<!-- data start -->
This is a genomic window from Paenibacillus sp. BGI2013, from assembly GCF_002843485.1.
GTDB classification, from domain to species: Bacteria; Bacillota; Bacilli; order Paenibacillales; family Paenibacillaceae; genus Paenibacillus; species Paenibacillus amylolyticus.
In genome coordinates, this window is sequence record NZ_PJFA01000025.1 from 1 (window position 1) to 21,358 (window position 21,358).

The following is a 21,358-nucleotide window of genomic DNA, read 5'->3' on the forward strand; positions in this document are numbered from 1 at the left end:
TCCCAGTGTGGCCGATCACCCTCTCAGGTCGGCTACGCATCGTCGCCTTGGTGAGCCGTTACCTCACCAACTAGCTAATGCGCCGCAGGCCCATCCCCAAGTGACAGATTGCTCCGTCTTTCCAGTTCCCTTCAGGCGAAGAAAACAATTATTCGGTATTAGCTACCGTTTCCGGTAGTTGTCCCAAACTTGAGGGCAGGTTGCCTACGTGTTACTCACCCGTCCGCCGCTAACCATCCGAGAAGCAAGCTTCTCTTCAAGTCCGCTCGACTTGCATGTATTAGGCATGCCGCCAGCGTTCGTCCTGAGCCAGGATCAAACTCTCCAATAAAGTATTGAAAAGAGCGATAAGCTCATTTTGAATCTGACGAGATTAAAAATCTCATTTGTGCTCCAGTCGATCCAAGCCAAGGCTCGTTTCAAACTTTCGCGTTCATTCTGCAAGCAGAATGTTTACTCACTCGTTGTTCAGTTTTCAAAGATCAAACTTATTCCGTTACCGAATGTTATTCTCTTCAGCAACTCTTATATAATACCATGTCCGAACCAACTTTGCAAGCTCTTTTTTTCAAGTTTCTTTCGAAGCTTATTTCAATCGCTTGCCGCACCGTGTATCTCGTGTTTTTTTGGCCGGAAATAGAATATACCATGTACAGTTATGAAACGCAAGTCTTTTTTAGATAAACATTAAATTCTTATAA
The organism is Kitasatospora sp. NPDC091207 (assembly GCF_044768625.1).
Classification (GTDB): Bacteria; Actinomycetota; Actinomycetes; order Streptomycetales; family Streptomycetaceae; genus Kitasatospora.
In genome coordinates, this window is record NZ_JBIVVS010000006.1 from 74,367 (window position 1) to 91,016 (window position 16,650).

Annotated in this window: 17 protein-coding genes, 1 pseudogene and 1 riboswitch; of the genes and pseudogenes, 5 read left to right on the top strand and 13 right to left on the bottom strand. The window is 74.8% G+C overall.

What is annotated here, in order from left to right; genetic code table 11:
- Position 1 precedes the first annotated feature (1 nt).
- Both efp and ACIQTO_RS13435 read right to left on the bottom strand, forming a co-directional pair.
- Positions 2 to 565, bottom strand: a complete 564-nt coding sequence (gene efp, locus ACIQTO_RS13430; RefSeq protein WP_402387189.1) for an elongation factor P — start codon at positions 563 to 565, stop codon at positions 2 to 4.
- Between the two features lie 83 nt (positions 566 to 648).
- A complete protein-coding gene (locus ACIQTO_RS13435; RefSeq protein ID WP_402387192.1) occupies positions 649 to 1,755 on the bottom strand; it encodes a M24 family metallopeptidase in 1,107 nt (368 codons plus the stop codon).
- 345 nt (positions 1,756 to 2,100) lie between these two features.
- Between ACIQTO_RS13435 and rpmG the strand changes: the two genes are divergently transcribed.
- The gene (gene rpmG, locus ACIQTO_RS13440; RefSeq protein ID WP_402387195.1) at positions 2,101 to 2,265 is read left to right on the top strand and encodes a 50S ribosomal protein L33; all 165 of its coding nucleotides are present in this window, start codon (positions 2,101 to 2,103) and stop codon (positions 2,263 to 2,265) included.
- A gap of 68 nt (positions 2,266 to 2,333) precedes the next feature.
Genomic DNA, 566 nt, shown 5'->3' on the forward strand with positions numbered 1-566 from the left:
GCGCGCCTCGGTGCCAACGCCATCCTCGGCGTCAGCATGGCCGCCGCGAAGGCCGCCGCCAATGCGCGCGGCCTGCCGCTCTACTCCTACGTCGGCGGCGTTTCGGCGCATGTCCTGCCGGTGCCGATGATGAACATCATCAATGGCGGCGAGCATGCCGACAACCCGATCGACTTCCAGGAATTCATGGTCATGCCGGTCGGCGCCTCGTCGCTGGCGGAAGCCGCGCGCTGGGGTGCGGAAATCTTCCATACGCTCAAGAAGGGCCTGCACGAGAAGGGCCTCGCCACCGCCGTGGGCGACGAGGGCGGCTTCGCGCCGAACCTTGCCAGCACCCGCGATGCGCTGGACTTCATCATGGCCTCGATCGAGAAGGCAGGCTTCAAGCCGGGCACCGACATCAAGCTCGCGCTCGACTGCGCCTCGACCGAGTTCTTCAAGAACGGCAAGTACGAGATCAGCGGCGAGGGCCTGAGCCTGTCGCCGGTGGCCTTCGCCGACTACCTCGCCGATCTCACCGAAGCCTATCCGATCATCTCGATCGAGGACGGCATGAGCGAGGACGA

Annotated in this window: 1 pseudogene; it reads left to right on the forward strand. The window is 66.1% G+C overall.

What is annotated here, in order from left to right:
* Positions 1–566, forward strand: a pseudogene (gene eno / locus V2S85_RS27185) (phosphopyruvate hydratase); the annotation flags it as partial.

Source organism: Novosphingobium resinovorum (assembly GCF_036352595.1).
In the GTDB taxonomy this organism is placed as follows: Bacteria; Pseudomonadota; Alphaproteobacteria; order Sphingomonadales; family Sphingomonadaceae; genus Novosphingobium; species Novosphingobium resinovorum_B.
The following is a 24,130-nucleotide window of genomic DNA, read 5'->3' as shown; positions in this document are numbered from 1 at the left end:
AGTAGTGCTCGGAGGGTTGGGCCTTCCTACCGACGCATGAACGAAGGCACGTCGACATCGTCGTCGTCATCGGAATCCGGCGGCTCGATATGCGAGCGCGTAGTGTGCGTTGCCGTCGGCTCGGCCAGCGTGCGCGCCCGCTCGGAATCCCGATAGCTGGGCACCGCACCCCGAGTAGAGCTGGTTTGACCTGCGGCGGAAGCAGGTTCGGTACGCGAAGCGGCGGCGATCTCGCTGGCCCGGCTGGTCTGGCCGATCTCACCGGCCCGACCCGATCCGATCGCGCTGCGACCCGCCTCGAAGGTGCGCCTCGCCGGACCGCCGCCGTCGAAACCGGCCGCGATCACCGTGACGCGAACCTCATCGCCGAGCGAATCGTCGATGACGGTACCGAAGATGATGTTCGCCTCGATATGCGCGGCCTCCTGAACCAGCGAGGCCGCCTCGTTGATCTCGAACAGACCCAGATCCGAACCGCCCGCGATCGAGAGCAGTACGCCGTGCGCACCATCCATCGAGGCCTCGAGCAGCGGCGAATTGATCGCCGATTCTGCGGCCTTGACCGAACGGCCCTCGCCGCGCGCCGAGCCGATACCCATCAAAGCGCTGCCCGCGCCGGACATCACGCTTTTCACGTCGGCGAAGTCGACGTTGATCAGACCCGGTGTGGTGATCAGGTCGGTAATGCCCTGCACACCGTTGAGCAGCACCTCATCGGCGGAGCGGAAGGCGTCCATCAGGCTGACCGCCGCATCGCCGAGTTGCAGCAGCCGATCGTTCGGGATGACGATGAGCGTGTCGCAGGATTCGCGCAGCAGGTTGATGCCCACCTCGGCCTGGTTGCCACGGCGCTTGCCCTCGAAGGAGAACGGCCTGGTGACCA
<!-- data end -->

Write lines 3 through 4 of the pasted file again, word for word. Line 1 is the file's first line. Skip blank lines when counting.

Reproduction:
In genome coordinates, this window is sequence record NZ_PJFA01000025.1 from 1 (window position 1) to 21,358 (window position 21,358).

The following is a 21,358-nucleotide window of genomic DNA, read 5'->3' on the forward strand; positions in this document are numbered from 1 at the left end: